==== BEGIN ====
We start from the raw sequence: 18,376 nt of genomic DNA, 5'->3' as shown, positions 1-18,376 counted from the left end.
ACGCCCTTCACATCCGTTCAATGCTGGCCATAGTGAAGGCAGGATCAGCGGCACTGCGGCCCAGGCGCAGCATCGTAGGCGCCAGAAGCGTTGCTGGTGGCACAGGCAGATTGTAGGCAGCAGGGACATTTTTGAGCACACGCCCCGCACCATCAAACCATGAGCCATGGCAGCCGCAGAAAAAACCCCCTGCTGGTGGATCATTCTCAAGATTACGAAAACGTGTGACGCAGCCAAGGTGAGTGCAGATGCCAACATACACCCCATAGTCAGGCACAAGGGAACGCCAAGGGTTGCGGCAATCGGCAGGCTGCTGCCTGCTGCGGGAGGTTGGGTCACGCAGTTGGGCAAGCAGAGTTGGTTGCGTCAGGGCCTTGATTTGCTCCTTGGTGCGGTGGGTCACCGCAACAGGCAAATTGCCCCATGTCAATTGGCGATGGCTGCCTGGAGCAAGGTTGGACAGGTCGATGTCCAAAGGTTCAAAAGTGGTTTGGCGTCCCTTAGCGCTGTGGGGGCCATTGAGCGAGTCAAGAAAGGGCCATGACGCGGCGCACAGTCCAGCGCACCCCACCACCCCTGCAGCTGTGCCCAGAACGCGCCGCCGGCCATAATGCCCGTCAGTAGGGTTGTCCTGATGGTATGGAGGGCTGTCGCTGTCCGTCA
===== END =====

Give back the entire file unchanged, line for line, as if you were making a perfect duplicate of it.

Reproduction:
We start from the raw sequence: 18,376 nt of genomic DNA, 5'->3' as shown, positions 1-18,376 counted from the left end.
ACGCCCTTCACATCCGTTCAATGCTGGCCATAGTGAAGGCAGGATCAGCGGCACTGCGGCCCAGGCGCAGCATCGTAGGCGCCAGAAGCGTTGCTGGTGGCACAGGCAGATTGTAGGCAGCAGGGACATTTTTGAGCACACGCCCCGCACCATCAAACCATGAGCCATGGCAGCCGCAGAAAAAACCCCCTGCTGGTGGATCATTCTCAAGATTACGAAAACGTGTGACGCAGCCAAGGTGAGTGCAGATGCCAACATACACCCCATAGTCAGGCACAAGGGAACGCCAAGGGTTGCGGCAATCGGCAGGCTGCTGCCTGCTGCGGGAGGTTGGGTCACGCAGTTGGGCAAGCAGAGTTGGTTGCGTCAGGGCCTTGATTTGCTCCTTGGTGCGGTGGGTCACCGCAACAGGCAAATTGCCCCATGTCAATTGGCGATGGCTGCCTGGAGCAAGGTTGGACAGGTCGATGTCCAAAGGTTCAAAAGTGGTTTGGCGTCCCTTAGCGCTGTGGGGGCCATTGAGCGAGTCAAGAAAGGGCCATGACGCGGCGCACAGTCCAGCGCACCCCACCACCCCTGCAGCTGTGCCCAGAACGCGCCGCCGGCCATAATGCCCGTCAGTAGGGTTGTCCTGATGGTATGGAGGGCTGTCGCTGTCCGTCA